Stanford says review finds admissions fraud was limited to one coach

Stanford President Marc Tessier-Lavigne. Stanford photo.

By the Daily Post staff

Stanford President Marc Tessier-Lavigne said today (Dec. 3) that an outside review has found no additional evidence of fraud in athletics admissions at Stanford in the wake of Operation Varsity Blues, which resulted in 50 arrests nationwide earlier this year.

The only arrest at Stanford was that of John Vandemoer, the head sailing coach, who accepted $770,000 in donations to his program in exchange for agreeing to recommend two prospective students for admission to Stanford. Neither student was admitted to Stanford. Vandemoer was fired the day his indictment was revealed. By pleading guilty and cooperating with prosecutors, he avoided jail beyond the one day he served on the day of his arrest, but he did get two-year’s probation.

The donations were orchestrated by college consultant Rick Singer, who pleaded guilty in March to money laundering, racketeering, obstruction of justice and tax evasion for his role in the scheme, which involved bribing coaches and paying off SAT exam proctors to get wealthy teenagers admitted into universities such as USC, UCLA, Yale, Georgetown, Wake Forest, the University of San Diego and the University of Texas at Austin.

Stanford hired the nationally-known law firm of Simpson Thacher & Bartlett LLP to conduct the investigation, which only focused on athletic admissions.

Singer approached seven coaches

According to Tessier-Lavigne, Singer “directly or indirectly” approached seven Stanford coaches about potential recruits between 2009 and 2019. The investigation found that only Vandemoer agreed to support a Singer client.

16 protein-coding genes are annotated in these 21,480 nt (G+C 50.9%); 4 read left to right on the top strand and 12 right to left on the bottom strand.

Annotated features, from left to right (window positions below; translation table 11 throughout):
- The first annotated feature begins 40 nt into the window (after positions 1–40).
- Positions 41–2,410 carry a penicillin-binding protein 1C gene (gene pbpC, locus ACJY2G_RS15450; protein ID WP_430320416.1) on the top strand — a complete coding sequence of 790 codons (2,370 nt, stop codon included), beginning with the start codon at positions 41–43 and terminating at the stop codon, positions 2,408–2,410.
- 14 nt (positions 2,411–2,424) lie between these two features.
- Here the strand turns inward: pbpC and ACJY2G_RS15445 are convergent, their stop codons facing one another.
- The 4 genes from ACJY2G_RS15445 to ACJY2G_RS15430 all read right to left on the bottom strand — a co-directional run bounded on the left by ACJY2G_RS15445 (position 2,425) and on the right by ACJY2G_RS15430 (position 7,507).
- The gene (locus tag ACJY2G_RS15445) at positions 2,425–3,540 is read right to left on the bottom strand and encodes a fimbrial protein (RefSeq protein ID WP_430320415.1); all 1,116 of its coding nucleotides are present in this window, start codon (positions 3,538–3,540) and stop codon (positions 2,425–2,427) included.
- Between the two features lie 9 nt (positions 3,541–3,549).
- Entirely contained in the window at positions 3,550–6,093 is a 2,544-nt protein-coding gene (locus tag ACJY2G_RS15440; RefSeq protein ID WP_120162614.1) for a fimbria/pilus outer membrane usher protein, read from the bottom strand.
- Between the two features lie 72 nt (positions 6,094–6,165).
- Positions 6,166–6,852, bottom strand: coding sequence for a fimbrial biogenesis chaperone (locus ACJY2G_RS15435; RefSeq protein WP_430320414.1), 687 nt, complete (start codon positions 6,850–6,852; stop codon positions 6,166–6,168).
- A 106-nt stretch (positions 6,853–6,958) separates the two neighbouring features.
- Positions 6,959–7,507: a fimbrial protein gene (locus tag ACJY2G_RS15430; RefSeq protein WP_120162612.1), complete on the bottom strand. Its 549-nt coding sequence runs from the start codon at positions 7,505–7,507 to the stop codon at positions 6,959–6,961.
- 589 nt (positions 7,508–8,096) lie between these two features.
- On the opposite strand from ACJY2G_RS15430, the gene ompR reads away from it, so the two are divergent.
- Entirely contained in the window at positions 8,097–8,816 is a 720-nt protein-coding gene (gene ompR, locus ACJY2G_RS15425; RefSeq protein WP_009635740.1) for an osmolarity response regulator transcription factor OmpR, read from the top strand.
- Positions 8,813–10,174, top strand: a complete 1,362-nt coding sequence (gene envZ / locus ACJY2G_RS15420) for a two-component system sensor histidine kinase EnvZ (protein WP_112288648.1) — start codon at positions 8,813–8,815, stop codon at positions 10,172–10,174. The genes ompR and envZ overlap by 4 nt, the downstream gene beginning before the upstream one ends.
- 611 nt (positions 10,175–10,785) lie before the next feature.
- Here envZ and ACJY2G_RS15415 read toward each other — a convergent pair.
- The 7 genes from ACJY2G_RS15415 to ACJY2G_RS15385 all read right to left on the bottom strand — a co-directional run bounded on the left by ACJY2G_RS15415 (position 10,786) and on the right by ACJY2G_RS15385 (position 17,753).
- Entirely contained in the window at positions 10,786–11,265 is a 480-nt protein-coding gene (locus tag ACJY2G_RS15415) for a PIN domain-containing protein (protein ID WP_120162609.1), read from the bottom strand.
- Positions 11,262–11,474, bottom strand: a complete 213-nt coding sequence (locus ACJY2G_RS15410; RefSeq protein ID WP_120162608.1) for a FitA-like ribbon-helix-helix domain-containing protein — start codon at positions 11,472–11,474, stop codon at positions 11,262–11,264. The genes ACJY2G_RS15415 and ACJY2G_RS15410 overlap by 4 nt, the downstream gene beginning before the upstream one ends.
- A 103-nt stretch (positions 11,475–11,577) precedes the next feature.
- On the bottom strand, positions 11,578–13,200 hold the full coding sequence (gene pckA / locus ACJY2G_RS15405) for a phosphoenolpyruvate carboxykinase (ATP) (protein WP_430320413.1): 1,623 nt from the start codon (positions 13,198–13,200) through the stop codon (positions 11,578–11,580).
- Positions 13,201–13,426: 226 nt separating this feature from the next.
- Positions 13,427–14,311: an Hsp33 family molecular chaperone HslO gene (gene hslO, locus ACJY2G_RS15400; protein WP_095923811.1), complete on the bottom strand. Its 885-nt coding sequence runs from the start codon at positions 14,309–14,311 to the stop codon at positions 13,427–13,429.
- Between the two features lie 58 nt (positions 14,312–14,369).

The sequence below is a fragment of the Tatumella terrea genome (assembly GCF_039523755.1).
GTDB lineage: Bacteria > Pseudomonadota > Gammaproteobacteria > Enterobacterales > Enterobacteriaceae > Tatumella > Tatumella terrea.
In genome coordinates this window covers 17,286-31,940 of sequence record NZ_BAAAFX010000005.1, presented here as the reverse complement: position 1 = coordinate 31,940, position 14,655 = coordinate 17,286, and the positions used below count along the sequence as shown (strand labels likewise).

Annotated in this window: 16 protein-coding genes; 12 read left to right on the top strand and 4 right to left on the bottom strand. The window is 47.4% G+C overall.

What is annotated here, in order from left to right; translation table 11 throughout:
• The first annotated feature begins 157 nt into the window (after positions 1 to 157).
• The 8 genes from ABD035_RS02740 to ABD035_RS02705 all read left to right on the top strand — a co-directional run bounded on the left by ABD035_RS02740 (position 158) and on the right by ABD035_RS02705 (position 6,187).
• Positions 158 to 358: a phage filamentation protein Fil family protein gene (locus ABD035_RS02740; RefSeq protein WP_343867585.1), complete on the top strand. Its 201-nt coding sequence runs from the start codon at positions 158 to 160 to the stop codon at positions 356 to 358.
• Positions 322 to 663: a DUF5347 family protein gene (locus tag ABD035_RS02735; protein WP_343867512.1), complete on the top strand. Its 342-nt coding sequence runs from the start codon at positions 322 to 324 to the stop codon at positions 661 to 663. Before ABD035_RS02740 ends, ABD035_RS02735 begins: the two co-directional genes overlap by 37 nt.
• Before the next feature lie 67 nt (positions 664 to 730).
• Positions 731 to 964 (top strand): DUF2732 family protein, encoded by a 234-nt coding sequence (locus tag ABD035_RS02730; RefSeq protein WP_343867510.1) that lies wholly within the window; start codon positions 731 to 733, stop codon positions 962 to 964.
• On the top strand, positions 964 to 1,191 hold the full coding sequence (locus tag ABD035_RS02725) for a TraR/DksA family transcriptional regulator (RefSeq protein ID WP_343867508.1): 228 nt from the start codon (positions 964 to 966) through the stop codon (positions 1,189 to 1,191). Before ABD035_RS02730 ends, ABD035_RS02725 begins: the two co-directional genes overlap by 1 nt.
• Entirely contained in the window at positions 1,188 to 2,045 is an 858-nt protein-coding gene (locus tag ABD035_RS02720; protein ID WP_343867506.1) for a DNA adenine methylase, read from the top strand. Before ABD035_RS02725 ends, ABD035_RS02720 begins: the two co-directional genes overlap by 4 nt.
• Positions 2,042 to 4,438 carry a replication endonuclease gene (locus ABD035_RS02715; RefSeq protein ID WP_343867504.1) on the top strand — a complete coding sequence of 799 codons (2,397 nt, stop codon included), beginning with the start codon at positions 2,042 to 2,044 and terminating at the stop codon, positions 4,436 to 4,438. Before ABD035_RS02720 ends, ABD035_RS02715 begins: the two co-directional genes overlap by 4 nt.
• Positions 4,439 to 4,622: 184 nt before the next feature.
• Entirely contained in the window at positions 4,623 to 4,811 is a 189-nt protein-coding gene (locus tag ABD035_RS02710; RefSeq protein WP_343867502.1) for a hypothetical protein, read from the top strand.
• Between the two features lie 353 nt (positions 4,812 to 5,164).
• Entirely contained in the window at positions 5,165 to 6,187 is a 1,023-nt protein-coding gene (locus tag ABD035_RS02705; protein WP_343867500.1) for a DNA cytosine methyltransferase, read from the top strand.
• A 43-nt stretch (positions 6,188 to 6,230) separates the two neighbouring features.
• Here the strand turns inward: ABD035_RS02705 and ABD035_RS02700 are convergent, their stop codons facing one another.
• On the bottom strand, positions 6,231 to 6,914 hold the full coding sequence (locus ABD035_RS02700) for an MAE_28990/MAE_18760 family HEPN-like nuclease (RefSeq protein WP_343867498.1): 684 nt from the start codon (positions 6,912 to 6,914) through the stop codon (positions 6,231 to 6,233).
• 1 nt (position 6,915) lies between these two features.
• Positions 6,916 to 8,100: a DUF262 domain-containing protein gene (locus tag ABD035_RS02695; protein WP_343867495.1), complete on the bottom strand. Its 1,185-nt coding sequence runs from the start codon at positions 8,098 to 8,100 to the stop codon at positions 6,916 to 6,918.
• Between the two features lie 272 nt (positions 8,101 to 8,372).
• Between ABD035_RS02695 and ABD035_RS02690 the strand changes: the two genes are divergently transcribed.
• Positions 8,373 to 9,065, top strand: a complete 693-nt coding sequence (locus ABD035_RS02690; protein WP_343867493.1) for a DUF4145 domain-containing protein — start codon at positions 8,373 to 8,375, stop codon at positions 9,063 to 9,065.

But the investigators found that there was “no systematic way for concerns about Singer to be elevated and addressed” within the university.

The investigators, after interviewing 55 people and reviewing 35,000 records, found no evidence of any other fraudulent schemes for the admission of student athletes, according to Tessier-Lavigne.

Going forward, Tessier-Lavigne is promising changes in Stanford’s policies and procedures, along with better internal communications and stronger vetting.

Use of money paid by Singer

He also disclosed that the state Attorney General’s office has advised Stanford to take the $770,000 that came from Singer’s clients and give it to an entity or entities that help help high school athletes who need financial support. Tessier-Lavigne said Stanford agrees with the recommendation.

While that wraps up Stanford’s internal review, the U.S. Department of Education is continuing to investigate Stanford and seven other colleges implicated in the Operation Varsity Blues scandal.

The investigation will seek to determine if the universities violated laws and regulations related to federal financial aid programs. If violations are found, the schools could be penalized. They could lose access to Pell grants, and federal student loans could be cut off.

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